Fire Stopping Best Practice: Why Use Putty Pads?

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Fire retardant paints, sprays, and boards are all commonly used by builders and DIYers. They are important. Fire damage can be greatly reduced if flames are slowed down or prevented altogether from moving from room to room. These items also increase the safety of occupants who will likely have more time to reach the fire exit.

Interior walls built with treated boards can still be breached by fire, however. One such area these breaches occur are through electrical plug sockets, light switches, and tap water wall boxes. This is where putty pads come in.

What are putty pads?

Putty pads are fire-retardant, single-use, mouldable pads. They can be fitted inside or on the outside of sockets, switches, or wall boxes. In the event of a fire they form a robust resistant char that prevents burn through at the location of electrical or pipe penetrations.

Putty pads do not set (like conventional wall putty) and do not slump over time. They first came to prominence as a means for sound insulation, but with the addition of fire-stopping additives, are now being increasingly used to help make our buildings safer.

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How are putty pads installed?

Putty pads are ready-to-use straight out of the packet and can be easily applied – adhering to most common building materials without the aid of specialist tools. They are available in a range of sizes and can be trimmed down if necessary.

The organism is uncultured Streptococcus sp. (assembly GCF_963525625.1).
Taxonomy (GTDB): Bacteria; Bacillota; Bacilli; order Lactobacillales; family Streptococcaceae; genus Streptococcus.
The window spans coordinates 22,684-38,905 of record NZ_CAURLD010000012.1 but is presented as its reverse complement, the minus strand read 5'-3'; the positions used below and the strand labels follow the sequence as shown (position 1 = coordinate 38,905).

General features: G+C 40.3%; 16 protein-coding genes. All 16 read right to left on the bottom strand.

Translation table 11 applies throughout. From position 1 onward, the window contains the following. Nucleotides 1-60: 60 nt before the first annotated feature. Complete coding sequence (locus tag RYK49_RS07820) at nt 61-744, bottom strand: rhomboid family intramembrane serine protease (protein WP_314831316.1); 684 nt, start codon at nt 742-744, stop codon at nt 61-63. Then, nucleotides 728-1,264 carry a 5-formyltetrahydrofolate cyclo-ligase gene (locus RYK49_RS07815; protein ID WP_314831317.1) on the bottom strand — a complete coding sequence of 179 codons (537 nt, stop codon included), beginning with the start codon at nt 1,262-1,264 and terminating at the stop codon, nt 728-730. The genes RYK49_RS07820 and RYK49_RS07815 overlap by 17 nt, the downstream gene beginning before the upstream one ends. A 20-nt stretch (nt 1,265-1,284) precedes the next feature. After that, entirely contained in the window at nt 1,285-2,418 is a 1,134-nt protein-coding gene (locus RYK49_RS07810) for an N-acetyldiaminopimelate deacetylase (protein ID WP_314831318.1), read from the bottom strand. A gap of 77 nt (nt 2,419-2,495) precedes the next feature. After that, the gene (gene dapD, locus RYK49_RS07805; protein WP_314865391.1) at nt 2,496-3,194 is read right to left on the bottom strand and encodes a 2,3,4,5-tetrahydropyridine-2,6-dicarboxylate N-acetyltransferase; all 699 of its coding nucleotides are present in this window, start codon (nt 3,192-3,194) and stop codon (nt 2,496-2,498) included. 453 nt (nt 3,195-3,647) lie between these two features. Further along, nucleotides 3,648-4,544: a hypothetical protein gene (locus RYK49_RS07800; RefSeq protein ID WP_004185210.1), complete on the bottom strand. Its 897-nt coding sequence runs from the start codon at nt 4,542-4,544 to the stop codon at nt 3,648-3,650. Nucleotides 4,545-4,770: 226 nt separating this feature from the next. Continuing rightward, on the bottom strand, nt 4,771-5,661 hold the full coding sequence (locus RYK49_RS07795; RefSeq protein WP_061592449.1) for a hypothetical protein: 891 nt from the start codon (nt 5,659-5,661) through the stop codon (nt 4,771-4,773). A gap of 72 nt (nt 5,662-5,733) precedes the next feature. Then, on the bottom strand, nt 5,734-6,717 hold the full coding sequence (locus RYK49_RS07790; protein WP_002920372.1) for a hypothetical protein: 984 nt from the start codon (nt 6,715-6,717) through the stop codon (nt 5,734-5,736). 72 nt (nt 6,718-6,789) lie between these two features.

Are putty pads worth the extra cost?

In terms of cost, single putty pads are not expensive in comparison to other essential fire stopping products – as low as £1.20 per pad at International Passive Fire. If you are budgeting to spray boards – or to use fire retardant interior walls – in your building project, it makes sense to budget a little extra for putty pads to ensure any switches or sockets you are installing are prepared for fire stopping too.

Fire stopping best practice

While trying to ensure that the interior of your building is as fire-safe as possible, it seems illogical to invest in fire retardant sprays, paints, or boards with the knowledge that a fire could breach through any sockets located within your carefully treated fireproof walls.

Putty pads are relatively cheap and very straightforward to install. They can’t make any wall 100% fireproof, but they are another effective tool to further minimise damage and to improve safety in the event of a fire. When it comes to fire stopping best practice, there seems little reason that they should be overlooked.

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